Writer, collector, and arts advocate Virginia Haseltine was a major figure in shaping the collecting interests of the University of Oregon Museum of Art (now the Jordan Schnitzer Museum of Art) and promoting the work of Pacific Northwest artists during the twentieth century. In 1975, on the occasion of a major exhibition of Haseltine’s collection, Museum Director Richard C. Paulin described her as “a dedicated patroness and purposeful supporter of artists and craftspeople throughout the Northwest.”

Virginia Marquette was born in Louisville, Kentucky, on June 26, 1906, and attended Indiana University in Bloomington. She began her career as a journalist at the Louisville Courier-Journal. After the death in 1935 of her husband, George F. Shirley Sr., she moved from Seattle, where the family was living, to Portland with her young son in 1941 to join the staff of the Oregon Journal

During her early years in Oregon, Virginia lived in a neighborhood known as The Artist’s Colony in Portland’s southwest hills. There, with exposure to her neighbors' talents and art-making activities, she developed an interest in contemporary art. One influential resident was Louise Aaron, who covered the arts for the Oregon Journal and helped Marquette develop her own critical eye. Unable to afford paintings by major Pacific Northwest artists, she purchased the work of lesser-known artists who lived in the neighborhood.

During the 1940s, she was a correspondent for the Christian Science Monitor and Mademoiselle under the name Virginia Shirley. She was the first woman to hold the position of executive secretary for the City Club of Portland and served as campaign chair for the Portland League of Women Voters.

In 1946, she married William Ambrose Haseltine (1897–1976), who was president of the J. E. Haseltine Hardware Company and chair of the Portland School Board. He was a major donor to the University of Oregon athletics program, and he and Virginia frequently visited the campus in Eugene. During her visits, she became interested in the Asian art collection at the University of Oregon Museum of Art (UOMA).

As her artistic connections and the family’s financial resources grew, Virginia Haseltine’s personal art collection increased as well. She saw an affinity between the art of China, Korea, and Japan and that of the Pacific Northwest, and she spearheaded efforts to expand the UOMA’s collection to include contemporary regional art. The museum exhibited over a hundred works from her collection in Pacific Northwest Art: The Haseltine Collection in 1963. Among the sixty-one regional artists included in the exhibit were Louis Bunce, Betty Feves, Gordon Gilkey, Morris Graves, George Johanson, LaVerne Krause, David McCosh, Carl Morris, Hilda Morris, Amanda Snyder, Mark Tobey, and Jan Zach. To Haseltine, artists were vital to the health of a community and to a productive and meaningful society.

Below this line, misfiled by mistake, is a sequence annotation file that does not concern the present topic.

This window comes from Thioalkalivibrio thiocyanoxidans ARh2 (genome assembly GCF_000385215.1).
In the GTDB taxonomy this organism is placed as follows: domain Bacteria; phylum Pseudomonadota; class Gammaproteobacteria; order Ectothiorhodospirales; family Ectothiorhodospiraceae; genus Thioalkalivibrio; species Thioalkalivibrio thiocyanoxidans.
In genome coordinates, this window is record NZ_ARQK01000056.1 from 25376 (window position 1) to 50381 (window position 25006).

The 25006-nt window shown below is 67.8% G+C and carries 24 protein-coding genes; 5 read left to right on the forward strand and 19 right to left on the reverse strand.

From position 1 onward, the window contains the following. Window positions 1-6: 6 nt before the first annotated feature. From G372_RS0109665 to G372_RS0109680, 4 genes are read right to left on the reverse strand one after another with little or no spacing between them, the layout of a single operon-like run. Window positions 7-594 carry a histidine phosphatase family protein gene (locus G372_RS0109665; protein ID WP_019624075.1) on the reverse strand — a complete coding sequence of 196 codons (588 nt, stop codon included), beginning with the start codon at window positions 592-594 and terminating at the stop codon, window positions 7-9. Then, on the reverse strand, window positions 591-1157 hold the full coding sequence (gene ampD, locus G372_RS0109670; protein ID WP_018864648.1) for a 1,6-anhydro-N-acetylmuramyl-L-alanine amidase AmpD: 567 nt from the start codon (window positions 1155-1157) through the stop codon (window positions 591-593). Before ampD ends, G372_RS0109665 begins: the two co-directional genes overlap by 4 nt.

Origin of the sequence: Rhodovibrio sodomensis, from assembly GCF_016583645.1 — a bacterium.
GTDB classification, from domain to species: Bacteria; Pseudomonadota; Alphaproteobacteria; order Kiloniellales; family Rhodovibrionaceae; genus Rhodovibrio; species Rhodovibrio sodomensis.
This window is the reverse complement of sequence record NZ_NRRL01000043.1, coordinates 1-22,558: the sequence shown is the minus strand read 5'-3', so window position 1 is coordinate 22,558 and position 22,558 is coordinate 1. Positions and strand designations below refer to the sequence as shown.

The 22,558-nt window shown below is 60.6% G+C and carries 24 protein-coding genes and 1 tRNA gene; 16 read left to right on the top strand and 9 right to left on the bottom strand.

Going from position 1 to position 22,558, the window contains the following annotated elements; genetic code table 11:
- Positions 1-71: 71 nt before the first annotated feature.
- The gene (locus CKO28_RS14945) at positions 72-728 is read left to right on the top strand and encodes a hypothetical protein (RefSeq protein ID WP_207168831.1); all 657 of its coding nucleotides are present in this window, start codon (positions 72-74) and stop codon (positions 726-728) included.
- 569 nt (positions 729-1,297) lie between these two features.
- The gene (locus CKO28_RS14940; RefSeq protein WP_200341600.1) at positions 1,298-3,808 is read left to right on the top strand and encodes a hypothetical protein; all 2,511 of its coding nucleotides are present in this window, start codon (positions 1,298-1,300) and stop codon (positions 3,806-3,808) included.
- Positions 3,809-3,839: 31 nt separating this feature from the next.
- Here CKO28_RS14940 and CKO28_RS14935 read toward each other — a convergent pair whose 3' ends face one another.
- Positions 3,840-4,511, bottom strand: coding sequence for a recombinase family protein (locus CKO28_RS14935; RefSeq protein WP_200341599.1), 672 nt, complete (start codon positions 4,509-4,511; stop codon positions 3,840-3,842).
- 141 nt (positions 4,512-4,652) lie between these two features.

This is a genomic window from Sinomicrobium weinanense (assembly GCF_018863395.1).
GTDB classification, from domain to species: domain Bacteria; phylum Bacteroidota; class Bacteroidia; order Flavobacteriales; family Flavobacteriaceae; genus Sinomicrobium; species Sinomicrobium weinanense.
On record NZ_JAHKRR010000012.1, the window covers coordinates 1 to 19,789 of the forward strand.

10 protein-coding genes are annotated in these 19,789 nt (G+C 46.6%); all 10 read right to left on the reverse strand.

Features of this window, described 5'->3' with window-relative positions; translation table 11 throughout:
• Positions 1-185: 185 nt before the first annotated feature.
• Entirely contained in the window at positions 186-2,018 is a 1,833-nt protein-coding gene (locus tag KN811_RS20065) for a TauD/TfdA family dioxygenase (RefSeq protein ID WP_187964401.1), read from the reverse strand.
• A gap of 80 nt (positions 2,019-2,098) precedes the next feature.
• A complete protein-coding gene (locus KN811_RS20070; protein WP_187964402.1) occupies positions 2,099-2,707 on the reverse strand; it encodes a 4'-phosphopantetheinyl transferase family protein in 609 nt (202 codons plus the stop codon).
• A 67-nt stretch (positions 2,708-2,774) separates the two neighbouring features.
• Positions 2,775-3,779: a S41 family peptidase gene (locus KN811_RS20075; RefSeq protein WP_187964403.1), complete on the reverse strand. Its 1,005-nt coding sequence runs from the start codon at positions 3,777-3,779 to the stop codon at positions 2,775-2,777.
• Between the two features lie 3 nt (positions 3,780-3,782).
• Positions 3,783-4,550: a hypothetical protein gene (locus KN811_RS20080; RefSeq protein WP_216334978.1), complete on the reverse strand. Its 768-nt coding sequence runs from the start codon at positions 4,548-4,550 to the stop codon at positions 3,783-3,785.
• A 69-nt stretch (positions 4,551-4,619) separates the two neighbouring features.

In 1966, Governor Mark O. Hatfield created the Governor's Planning Council on the Arts and Humanities, which evolved into the Oregon Arts Commission. Haseltine was an original council member and helped prepare for opportunities under the newly launched National Endowment for the Arts and National Endowment for the Humanities. By this time, she had established a friendly correspondence with Morris Graves, and she urged UOMA Director Wallace Baldinger, University of Oregon President Arthur Flemming, and others to support a vision for the museum that prioritized the acquisition of works by Graves. The Graves-at-Oregon Project resulted in the acquisition of over five hundred drawings and paintings in 1968, and the museum now holds the largest public collection of works on paper by Graves.

Throughout the 1970s and 1980s, Haseltine continued to make major gifts of contemporary art to UOMA. She also assisted in a reciprocal exhibition program called Statewide Services, which facilitated loans between visual arts institutions in the Pacific Northwest. She established an endowment in the 1960s that provided support for additional acquisitions at UOMA (now renamed the Jordan Schnitzer Museum of Art). In recognition of her advocacy, Haseltine was honored with the first Pioneer Award from the University of Oregon in 1979 and a Governor's Arts Award in 1985.

In 1987, Haseltine helped restage the play The London Hussey, which she had written and produced in 1953 about feminist writer Mary Wollstonecraft. The proceeds raised funds for the Storefront Theatre, as well as the Portland Civic Theatre, which produced the original performance decades earlier.

Virginia Haseltine died in Portland in 1991. Her portrait, painted by Henk Pander in 1983, hangs in the Jordan Schnitzer Museum of Art.